WASHINGTON – United States Senate Committee on Small Business and Entrepreneurship Chair Mary Landrieu, D-La., today held a hearing entitled “Perspectives from Main Street on Small Business Lending” to look into factors that have caused many entrepreneurs to be shut out of vital credit markets during the nationwide credit crunch. As credit cards and bank lines of credit are becoming more expensive and less available to America’s small business owners – even those with perfect payment histories – the volume of Small Business Administration-backed loans has decreased, and banks that have received bailout assistance are pulling lines of credit and turning down loans to small businesses. The purpose of the hearing was to determine the cause of decreased lending to small businesses.
“A discussion on the difficulty small businesses are having could not come a moment too soon,” Chair Landrieu said. “Restaurants are shutting their doors, stores are going out of business and entrepreneurs are looking to unemployment lines as even some small business owners with the best credit history are having trouble getting loans.
“To provide meaningful lending relief to our small businesses, it is essential that we understand the full extent of the problem,” Chair Landrieu said. “This hearing is ultimately about job retention and job creation. Sadly, since November, 80 percent of the job losses have come from small businesses. While corporate layoffs get the headlines, small business layoffs increase breadlines. Washington must keep dynamic, small businesses at the forefront of our economic conversation. Ten jobs lost here and five jobs there really add up, hurting the economy, our communities and our families. I look forward to working with President Obama and Ranking Member Snowe to get credit flowing to small businesses so they can lead the way toward economic recovery.”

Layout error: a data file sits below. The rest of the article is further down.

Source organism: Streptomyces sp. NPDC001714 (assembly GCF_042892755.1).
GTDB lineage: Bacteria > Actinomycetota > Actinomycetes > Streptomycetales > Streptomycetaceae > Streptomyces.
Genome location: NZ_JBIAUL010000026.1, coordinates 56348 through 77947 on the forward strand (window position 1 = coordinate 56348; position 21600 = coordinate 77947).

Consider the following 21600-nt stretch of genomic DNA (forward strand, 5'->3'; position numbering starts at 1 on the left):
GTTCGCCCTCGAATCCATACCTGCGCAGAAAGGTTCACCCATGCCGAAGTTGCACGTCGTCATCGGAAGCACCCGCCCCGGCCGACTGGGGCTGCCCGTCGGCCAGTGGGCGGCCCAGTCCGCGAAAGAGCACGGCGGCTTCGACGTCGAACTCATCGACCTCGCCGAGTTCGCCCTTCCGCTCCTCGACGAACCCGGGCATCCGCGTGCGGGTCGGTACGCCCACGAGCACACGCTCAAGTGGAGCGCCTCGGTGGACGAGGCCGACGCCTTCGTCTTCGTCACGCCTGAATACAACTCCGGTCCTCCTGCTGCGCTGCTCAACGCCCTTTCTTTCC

“Our present economic calamity threatens to shutter storefronts all across Main Street America – the very last thing we need at this critical juncture,” said Ranking Member Snowe. “At a time when small businesses should be turning to the safety of government-backed lending, Small Business Administration (SBA) loan volume is in an absolute freefall. The unimpeded flow of credit is the lifeblood of our economy, but as small business credit markets remain frozen, our nation’s enterprises continue to lack the capital they require to maintain and expand their operations. While I am pleased that President Obama unveiled a key initiative Monday for the Treasury Department to purchase $15 billion in securitized SBA 7(a) and 504 loans, this step alone is insufficient and cannot be the end of our efforts to unfreeze our nation’s credit markets. We must respond to the stories shared by our witnesses today, and examine creative solutions that will enable banks to continue offering credit lines to small businesses."